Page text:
Chuck Hagel Accusers Who Allege Anti-Semitism Getting Pushback
Critics who have been calling Chuck Hagel ‘anti-Jewish’ are retreating in the face of a backlash, says Peter Beinart.
From the beginning, Chuck Hagel’s nomination as secretary of defense has been about more than just the policies he’d pursue at the Pentagon. It’s been about the terms of legitimate discourse in Washington, D.C. And in this regard, even though he’s yet to be confirmed, Hagel is already proving an agent of change.
He’s proving an agent of change because over the past week or so, for the first time I can remember, the Jewish right’s tactic of calling people they disagree with on Israel policy anti-Semitic has begun to backfire.
In the beginning, the script seemed to be playing out in familiar ways. On Dec. 13, after reports surfaced that President Obama might pick Hagel, an anonymous Senate aide emailed the Weekly Standard to warn: “Send us Hagel and we will make sure every American knows he is an anti-Semite.” The aide added, “Hagel has made clear he believes in the existence of a nefarious Jewish lobby that secretly controls U.S. foreign policy. This is the worst kind of anti-Semitism there is.”
That’s how it started: an anonymous attack on Hagel for something he never said. Hagel had never said the “Jewish lobby secretly controls U.S. foreign policy.” He had said the “Jewish lobby”—an imprecise but hardly offensive term given that American Jewish officials use it themselves—“intimidates a lot of people up here.” That statement, which was praised for its honesty by the man Hagel said it to, the (Jewish) former Clinton administration peace processor Aaron Miller, is anti-Semitic only if you believe it is anti-Semitic to suggest that AIPAC—like every other major lobby group in Washington—cultivates the impression that consistently disagreeing with them could cost members of Congress their seats. If AIPAC doesn’t cultivate that impression, it’s not doing its job.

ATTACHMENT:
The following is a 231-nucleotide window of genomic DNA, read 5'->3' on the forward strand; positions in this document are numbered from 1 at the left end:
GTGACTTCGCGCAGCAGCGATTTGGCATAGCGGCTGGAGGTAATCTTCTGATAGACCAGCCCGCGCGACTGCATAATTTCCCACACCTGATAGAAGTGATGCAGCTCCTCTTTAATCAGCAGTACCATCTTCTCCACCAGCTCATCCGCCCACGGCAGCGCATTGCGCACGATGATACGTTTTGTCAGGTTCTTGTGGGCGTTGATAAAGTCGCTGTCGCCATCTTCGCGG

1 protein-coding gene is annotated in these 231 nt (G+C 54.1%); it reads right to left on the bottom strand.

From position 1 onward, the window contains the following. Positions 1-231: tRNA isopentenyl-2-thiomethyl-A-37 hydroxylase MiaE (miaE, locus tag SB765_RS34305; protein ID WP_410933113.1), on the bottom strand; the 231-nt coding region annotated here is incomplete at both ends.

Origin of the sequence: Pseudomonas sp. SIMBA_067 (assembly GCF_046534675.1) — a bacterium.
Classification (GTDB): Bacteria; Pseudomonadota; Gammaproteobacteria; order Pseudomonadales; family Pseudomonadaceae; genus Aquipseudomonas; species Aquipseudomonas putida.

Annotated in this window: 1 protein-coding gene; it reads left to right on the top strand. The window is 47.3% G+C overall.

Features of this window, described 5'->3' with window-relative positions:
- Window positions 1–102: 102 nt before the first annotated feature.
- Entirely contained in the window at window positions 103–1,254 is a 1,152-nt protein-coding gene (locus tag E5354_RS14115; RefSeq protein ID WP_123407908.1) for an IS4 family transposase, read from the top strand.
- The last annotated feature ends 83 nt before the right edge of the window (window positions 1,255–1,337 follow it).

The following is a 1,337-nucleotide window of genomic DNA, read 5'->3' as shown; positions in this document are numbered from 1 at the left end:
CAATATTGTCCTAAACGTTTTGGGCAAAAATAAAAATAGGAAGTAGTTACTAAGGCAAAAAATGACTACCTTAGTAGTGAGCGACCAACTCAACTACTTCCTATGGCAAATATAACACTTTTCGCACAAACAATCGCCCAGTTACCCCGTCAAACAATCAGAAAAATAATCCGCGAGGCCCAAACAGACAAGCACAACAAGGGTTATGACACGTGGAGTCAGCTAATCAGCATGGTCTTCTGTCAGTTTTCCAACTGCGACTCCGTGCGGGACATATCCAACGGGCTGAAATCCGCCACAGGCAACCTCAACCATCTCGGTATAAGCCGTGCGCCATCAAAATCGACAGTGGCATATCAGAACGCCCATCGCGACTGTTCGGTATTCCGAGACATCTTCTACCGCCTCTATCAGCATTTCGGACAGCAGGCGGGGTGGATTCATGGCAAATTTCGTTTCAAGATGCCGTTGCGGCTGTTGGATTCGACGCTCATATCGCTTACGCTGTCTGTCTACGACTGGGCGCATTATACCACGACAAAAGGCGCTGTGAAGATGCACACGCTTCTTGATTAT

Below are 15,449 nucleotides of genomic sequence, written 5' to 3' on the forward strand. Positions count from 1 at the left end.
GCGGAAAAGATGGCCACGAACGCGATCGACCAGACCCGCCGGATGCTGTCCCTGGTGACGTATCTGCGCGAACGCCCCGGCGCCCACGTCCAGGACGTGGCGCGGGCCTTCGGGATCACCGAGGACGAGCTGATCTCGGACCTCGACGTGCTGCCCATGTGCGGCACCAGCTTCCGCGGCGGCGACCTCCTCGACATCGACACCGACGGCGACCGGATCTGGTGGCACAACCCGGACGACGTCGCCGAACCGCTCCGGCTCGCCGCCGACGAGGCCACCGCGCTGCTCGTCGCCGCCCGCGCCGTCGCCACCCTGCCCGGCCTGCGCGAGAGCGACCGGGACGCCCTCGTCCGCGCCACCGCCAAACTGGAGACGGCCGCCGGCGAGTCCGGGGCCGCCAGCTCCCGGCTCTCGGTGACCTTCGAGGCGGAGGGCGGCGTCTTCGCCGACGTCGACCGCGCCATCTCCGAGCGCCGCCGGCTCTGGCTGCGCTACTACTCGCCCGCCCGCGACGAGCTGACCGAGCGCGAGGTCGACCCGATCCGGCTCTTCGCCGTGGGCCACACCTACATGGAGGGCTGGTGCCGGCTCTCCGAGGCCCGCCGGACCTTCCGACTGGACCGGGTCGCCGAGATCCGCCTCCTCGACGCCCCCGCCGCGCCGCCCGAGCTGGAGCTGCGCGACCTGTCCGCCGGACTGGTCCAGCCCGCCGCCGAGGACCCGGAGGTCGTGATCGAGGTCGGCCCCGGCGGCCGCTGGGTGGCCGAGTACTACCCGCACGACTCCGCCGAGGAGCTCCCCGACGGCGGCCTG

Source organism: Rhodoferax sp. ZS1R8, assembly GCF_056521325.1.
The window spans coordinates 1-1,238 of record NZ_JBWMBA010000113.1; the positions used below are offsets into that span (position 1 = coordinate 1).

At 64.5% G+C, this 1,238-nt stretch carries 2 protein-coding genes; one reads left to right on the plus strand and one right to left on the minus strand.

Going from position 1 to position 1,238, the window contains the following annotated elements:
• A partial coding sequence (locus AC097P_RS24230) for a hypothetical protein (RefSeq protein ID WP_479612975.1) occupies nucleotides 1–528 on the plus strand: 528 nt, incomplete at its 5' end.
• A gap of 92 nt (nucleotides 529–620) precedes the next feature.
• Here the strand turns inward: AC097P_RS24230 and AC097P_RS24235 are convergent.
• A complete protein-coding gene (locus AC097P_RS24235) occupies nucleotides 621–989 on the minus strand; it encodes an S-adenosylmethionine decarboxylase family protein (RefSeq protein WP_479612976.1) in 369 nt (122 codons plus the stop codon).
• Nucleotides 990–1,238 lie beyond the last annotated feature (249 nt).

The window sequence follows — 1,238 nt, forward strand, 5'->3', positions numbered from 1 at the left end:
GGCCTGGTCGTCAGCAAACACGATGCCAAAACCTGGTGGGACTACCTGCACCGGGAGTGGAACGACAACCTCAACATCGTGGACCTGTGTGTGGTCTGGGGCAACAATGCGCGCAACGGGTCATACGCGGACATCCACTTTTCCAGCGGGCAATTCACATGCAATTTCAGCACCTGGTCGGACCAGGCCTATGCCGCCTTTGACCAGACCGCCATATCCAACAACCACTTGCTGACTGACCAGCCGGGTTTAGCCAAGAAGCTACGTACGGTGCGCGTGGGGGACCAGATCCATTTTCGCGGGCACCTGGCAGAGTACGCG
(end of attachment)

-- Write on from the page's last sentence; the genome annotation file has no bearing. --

Four days after that, in a column entitled “Chuck Hagel’s Jewish Problem,” Bret Stephens in The Wall Street Journal wrote that when Hagel “carries on about how ‘the Jewish lobby intimidates a lot of people up here,’ the odor [of prejudice] is especially ripe.” The next day, The Washington Post’s Jennifer Rubin accused Hagel of “rank prejudice against American Jews.” She also quoted the Anti-Defamation League’s Abe Foxman as stating that “the sentiments he’s [Hagel’s] expressed about the Jewish lobby border on anti-Semitism in the genre of professors John Mearsheimer and Stephen Walt and former president Jimmy Carter.”
Foxman never bothered to explain why such comments border on anti-Semitism, or what Mearsheimer, Walt, and Carter had said that qualified them for the epithet too. In fact, Mearsheimer and Walt have explicitly rejected the term “Jewish lobby.” As for Carter, it’s hard to see why he’s relevant to the conversation at all, since his most controversial Israel-related comments have nothing to do with the “Jewish” or “pro-Israel” lobby. What’s gotten Carter in trouble is his claim that Israel risks becoming an “apartheid state” if it makes permanent its control of the West Bank (something Ehud Barak and Ehud Olmert have warned of too). But while leveling his drive-by accusation of anti-Semitism against Hagel, Foxman threw in Carter for good measure.